You won’t see the Orlando Magic play a better half of basketball — and you might not ever again — than the second half of their 117-92 victory over the Milwaukee Bucks on Wednesday night.
After a lackluster first half where the Magic shot 35 percent and turned it over nine turnovers, the Magic trailed by eight to the young Bucks.
What followed was absolutely ridiculous. The Magic made 29-of-37 (78 percent) field goals in the second half and sunk 9-of-12 (75 percent) from 3-point range. They scored 76 points — after scoring 41 in the first half — on 44 possessions. That’s a 172.7 offensive rating. 15 of their 29 field goals were assisted. In case those stats are difficult to process in paragraph form, here they are in chart form:
Meanwhile, Orlando’s defense stiffened as well. The Bucks were held to 33 percent shooting in the third and fourth quarters, and they turned the ball over nine times.
Incredibly high expectations were placed upon the Magic going into this season, those expectations were realized in the second half of tonight’s game. When this team is on, they are absolutely, unmercifully, utterly unstoppable.
There hadn’t been a time this season where the Magic locked, loaded and blew a team away in a short period of time (and I know that’s weird to say about a 23-8 team; what was that about expectations?). We knew, with so many weapons and so much depth, this team was capable of dominance. But we’d yet to see this team completely establish their supremacy at any point this year.
That is, until midway through the third quarter of tonight’s game. With the Bucks ahead 67-60, Vince Carter came up slow after being fouled by the Bucks’ Ersan Ilyasova. The Magic called a timeout during the stoppage in play. The team then responded with a 13-0 run, benefitting from a couple of 3s from Jason Williams, and took control of a game where an inferior team was hanging around. The Magic finished the game on a 57-25 run from that point. Carter and Williams combined to kickstart the run.
Carter scored 15 points on 7-of-9 shooting in the third quarter, and Williams went 5-for-5 from 3-point range in the second half. Dwight Howard helped, as well, playing a super-efficient game against a team that couldn’t handle him; he made 8-of-11 shots and scored 17 points on 14 possessions. There were two significant lineup changes, and I’ll get to those now.
Matt Barnes started in place of Mickael Pietrus. Stan Van Gundy, in an effort to improve his team’s performance at the beginning of games, inserted Barnes into the starting lineup instead of Pietrus. The effect was minimal, and the move became moot when Howard picked up two quick fouls and threw the rotation off in the first quarter. But I think we’ll continue to see Barnes in the starting lineup for the foreseeable future. Additionally, if Bass is going to play significant minutes as a reserve, then it’s best that Pietrus play with the second-unit guys. Barnes and Bass have not played well when together on the floor this season, as two of the team’s worst three five-man units feature both Barnes and Bass. It’s not difficult to understand why, in my opinion — neither player shoots the 3-pointer very well (Barnes is shooting 20 percent, and once you reach New Years it’s no longer classified as a slump), and both are players who like to fill the lane and bring energy in the paint.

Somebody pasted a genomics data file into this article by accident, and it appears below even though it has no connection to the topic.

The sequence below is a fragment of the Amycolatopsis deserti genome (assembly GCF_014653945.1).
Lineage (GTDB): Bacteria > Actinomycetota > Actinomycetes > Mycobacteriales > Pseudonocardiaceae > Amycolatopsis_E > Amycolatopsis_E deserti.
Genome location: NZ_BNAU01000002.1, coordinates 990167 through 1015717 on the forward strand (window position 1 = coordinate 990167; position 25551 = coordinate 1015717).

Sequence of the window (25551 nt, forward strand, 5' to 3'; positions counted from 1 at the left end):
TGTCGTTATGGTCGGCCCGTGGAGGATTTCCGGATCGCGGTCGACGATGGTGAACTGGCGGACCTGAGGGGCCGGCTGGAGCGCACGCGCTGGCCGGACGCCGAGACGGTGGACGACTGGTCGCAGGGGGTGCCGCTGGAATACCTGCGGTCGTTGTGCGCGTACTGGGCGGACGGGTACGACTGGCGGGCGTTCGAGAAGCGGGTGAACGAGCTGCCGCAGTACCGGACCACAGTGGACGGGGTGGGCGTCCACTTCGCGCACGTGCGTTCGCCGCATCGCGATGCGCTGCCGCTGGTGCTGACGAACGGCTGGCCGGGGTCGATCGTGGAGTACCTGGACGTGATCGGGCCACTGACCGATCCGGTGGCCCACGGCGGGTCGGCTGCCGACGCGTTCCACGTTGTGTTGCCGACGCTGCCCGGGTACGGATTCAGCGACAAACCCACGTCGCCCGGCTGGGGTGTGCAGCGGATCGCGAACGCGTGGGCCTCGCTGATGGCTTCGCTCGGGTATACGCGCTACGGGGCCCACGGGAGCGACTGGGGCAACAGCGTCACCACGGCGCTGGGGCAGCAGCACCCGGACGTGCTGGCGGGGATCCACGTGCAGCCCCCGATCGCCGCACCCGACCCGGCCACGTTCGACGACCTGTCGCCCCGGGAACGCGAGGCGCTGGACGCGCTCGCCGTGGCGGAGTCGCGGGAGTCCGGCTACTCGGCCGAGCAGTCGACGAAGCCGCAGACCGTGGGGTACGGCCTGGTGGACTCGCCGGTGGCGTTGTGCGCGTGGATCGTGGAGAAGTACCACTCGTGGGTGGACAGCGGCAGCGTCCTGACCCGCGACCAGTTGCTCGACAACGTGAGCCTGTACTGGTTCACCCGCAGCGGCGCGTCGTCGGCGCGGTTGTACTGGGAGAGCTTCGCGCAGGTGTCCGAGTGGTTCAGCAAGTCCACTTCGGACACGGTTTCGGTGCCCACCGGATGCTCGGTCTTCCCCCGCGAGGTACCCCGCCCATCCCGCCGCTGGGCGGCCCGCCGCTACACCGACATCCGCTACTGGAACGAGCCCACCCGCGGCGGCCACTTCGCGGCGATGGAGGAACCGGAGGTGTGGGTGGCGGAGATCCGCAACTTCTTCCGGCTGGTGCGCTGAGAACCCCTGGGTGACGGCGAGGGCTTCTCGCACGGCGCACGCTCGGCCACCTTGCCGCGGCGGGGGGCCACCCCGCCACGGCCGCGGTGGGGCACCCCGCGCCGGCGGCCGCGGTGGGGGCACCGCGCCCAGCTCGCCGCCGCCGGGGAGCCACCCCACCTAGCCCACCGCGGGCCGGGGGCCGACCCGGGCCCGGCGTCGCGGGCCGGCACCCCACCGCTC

Brandon Bass played. Ryan Anderson did not. It’s likely that a lot of people will read more into this move than what is really there. Hakim Warrick killed Orlando last time these teams played, scoring 16 points in 22 minutes. Warrick’s blend of quickness and strength is too much for Anderson, so Van Gundy turned to the other bullet in his holster: Brandon Bass. I know Anderson has a following, and I’m sure there will be people upset he didn’t play. But isn’t the ability to play two power forwards, depending on the matchup, an undeniable luxury? Most teams would love to have one dependable backup power forward; the Magic have two, and both are players that could start elsewhere in the league. I’m surprised Anderson didn’t see the floor at all — especially in the second half when the game got out of hand — but I really wouldn’t read a whole lot into it after one game. “He’s been playing very well,” Van Gundy said of Anderson. “He had two good days of practice, as did Brandon. I knew going in, in my mind, that I was going to play Brandon against Warrick. If he didn’t play Warrick very much then I would have played Ryan. But Warrick had given us a lot of problems with his quickness the last game, and I thought Brandon was our best matchup on him.